The Thanksgiving holiday is one of the happiest for many families, but it can also be one of the saddest for families who lose loved ones to an auto accident. The week of Thanksgiving is one of the deadliest on the roads.
A Record Number of Travelers on the Road at Thanksgiving
According to AAA, 90 percent of Thanksgiving travelers will set out for their destination by car. And the road will be long and certainly not easy. Those who depart on Wednesday can expect their trip to take 26 percent longer than on a regular weekday.
Statistics of Auto Accident Fatalities at Thanksgiving
The Highway Loss Data Institute found in a 2009 study that Thanksgiving is one of four federal holidays when there is a higher-than-average ratio of fatal crashes (also New Year’s Day, Independence Day, and Veterans Day). And, on Thanksgiving Day in 2010, 431 people died in auto accidents, more than any other holiday that year, according to the National Highway Traffic Safety Administration (NHTSA).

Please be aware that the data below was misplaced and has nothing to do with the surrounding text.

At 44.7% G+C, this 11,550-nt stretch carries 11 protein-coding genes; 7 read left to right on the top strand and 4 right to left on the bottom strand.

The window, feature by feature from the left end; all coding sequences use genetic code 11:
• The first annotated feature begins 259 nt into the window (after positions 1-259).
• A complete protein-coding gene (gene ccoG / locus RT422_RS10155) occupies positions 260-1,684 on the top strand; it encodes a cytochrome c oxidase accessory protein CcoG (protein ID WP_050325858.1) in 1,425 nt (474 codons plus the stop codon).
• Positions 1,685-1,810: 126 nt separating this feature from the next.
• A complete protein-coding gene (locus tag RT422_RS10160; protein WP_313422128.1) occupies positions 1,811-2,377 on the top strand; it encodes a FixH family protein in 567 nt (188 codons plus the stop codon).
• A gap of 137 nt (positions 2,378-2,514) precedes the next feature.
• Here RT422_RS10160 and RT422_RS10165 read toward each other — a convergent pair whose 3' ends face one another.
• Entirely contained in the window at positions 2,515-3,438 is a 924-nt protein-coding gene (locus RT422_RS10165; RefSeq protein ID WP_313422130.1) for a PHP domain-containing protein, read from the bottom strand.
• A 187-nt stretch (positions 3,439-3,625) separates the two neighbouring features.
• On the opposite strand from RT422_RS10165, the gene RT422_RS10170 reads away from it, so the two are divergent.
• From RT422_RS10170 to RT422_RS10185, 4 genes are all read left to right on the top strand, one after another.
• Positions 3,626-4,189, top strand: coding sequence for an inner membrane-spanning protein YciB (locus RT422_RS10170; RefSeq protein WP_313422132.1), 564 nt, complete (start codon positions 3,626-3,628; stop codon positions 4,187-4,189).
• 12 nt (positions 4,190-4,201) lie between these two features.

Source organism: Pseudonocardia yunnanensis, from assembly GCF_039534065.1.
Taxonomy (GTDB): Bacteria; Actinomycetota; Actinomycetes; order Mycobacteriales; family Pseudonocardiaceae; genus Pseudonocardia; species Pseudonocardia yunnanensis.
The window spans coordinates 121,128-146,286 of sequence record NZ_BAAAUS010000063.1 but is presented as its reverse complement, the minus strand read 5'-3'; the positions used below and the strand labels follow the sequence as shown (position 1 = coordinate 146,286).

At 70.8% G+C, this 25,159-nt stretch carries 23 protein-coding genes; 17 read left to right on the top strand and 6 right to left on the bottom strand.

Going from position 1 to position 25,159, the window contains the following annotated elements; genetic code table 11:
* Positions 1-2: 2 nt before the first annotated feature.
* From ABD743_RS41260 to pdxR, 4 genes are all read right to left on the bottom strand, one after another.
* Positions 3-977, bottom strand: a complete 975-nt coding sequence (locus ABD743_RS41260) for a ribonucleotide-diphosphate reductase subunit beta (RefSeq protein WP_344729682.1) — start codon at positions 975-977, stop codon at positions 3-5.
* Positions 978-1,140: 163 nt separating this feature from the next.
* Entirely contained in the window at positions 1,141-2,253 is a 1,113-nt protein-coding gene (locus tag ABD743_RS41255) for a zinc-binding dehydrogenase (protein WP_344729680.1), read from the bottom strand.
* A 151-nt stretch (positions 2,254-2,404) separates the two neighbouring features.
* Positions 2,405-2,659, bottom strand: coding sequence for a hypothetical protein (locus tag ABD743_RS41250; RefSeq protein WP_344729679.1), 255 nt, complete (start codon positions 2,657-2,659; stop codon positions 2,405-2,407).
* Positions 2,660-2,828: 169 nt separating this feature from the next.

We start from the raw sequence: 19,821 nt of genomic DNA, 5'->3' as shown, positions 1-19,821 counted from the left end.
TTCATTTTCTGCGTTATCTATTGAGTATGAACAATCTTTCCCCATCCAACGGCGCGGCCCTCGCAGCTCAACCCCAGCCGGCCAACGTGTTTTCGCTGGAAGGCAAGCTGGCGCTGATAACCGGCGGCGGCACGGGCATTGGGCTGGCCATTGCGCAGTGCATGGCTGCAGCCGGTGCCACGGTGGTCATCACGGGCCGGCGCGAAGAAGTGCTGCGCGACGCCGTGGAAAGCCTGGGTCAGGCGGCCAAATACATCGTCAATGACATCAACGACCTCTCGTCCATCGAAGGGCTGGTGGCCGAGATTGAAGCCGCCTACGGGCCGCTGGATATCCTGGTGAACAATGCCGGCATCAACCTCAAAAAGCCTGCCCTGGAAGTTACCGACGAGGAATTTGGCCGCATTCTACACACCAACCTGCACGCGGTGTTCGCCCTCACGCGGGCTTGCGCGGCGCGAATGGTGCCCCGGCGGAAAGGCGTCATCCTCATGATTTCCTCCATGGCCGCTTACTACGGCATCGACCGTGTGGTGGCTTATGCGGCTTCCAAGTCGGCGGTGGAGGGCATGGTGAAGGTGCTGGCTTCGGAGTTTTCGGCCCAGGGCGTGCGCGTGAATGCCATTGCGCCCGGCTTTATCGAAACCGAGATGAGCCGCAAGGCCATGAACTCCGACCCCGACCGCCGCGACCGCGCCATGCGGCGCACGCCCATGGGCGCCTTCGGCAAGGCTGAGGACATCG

Causes of Thanksgiving Holiday Auto Accidents
There are a number of factors that contribute to the high rate of auto accidents connected with Thanksgiving travel. Many travelers drive late at night and in the wee hours of the morning, making drivers more prone to drowsiness.
Some people are navigating unfamiliar roads as they head to a new destination or attempt to bypass roads with heavier traffic. And then there are the revelers who get behind the wheel after having too much to drink.
The weather can be a culprit in auto accidents surrounding Thanksgiving-related travel, especially in Michigan. Speeding is also responsible for many crashes – the turkey will still be there when you arrive, and so will the microwave.
How to Stay Safe During Thanksgiving Highway Travel
Wednesday night will see a nation full of busy roads. And it’s reported that the 5 p.m. to 7 p.m. travel period sees more fatal crashes nationwide than at any other time of the day.
If you truly want to be thankful for your happy family, make it a priority to drive carefully this Thanksgiving, and every day. Stay off of the phone, stay alert, and, if possible, choose to travel at an off-peak time to avoid crowded roads full of tired people who are aggressively trying to reach their destination.